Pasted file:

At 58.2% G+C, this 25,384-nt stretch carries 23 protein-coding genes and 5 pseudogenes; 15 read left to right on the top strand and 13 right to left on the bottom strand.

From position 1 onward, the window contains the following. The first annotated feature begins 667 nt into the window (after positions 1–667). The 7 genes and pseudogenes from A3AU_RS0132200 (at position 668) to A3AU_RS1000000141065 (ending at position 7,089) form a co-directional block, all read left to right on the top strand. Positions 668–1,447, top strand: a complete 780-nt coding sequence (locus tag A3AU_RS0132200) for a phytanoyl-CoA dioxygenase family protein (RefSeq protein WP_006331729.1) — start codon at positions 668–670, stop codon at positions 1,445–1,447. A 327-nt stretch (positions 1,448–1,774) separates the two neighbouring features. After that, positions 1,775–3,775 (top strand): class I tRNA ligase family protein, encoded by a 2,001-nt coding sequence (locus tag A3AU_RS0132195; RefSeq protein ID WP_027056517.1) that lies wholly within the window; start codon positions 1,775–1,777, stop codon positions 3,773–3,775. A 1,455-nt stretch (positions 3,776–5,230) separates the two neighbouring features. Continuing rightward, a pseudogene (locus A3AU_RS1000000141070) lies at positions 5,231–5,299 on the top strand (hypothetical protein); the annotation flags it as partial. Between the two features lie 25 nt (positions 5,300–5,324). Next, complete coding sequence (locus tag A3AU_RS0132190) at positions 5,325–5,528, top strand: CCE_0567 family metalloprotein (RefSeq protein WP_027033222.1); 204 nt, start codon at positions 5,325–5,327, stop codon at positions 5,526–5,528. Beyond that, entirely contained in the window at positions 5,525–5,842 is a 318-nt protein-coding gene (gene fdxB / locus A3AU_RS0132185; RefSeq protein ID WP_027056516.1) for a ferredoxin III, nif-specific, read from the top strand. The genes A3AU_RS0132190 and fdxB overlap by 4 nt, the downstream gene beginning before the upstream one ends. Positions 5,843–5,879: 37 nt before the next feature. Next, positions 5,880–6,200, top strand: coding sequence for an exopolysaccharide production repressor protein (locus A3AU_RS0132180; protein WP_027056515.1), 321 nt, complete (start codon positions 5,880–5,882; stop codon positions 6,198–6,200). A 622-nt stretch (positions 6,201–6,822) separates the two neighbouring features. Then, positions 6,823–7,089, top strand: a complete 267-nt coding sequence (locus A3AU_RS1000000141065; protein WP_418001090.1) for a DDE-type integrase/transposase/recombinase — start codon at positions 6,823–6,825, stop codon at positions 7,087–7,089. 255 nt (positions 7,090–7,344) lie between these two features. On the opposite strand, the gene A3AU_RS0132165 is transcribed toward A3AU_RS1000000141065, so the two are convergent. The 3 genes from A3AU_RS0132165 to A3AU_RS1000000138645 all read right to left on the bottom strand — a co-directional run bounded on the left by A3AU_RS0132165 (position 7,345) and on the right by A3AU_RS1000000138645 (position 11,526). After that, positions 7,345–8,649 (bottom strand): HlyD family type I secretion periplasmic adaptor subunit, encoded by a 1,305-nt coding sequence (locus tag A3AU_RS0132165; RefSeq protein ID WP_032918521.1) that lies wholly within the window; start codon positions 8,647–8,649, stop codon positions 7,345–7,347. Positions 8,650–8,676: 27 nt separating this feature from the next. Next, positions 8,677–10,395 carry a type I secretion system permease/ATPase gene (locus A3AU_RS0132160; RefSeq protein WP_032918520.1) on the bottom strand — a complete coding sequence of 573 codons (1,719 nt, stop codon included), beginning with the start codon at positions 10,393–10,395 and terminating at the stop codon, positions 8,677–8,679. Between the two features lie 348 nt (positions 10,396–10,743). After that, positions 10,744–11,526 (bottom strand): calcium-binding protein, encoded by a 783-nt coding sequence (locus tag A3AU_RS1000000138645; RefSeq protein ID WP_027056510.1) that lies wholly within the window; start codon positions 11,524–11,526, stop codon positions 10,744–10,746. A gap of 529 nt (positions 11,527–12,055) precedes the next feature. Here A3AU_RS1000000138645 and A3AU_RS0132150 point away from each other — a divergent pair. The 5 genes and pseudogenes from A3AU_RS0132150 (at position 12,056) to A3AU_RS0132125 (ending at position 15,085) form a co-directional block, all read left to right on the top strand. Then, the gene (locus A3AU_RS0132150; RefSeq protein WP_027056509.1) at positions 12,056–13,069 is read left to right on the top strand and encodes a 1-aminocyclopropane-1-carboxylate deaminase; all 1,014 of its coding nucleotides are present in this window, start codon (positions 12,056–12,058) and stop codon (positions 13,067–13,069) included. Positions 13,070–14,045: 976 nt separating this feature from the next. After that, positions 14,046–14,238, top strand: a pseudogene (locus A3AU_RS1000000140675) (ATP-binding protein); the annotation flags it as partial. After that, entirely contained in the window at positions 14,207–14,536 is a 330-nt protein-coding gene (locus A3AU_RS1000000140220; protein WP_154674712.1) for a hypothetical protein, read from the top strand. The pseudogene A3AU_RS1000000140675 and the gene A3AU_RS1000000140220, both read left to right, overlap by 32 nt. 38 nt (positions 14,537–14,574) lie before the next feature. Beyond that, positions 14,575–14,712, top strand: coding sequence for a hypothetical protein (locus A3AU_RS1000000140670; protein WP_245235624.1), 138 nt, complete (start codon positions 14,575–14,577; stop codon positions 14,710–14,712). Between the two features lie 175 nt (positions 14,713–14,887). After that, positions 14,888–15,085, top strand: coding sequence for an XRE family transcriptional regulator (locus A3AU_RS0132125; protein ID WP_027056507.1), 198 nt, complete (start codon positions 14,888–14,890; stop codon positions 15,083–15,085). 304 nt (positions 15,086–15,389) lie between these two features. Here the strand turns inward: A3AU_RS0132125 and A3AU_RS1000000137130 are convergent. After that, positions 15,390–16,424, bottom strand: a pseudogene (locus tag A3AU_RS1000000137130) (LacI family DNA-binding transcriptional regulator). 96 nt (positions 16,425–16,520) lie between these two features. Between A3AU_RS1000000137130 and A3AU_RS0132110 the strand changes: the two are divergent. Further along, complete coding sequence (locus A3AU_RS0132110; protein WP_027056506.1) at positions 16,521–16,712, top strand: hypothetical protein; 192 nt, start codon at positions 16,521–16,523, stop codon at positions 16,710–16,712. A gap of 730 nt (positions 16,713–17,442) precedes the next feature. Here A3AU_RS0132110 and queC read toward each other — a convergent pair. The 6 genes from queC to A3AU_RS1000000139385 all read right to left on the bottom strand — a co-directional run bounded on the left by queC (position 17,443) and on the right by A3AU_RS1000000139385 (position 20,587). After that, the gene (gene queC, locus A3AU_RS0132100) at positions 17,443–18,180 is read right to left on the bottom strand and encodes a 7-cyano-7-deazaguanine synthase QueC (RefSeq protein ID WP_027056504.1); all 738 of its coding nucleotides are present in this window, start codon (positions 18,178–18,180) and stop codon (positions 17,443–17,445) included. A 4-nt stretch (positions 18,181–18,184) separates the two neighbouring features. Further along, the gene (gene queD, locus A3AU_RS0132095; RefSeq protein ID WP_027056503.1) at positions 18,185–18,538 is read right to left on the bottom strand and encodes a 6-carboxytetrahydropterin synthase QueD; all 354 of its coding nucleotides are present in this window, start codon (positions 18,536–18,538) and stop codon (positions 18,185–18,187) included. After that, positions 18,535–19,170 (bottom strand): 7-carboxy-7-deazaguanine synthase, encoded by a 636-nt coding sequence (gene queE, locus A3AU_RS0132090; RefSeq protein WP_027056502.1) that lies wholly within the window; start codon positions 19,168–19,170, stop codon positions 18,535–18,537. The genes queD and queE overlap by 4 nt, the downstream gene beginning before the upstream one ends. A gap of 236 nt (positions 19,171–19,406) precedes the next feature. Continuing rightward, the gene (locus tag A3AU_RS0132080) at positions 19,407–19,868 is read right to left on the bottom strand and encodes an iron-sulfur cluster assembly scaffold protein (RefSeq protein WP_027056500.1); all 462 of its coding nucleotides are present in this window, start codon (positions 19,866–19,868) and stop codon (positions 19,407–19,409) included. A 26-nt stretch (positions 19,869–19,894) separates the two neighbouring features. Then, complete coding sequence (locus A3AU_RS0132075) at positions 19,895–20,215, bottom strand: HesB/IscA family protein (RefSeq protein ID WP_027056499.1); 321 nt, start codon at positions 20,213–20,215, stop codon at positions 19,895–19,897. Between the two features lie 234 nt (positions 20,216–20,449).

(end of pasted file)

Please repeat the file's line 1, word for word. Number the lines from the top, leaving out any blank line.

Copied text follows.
At 58.2% G+C, this 25,384-nt stretch carries 23 protein-coding genes and 5 pseudogenes; 15 read left to right on the top strand and 13 right to left on the bottom strand.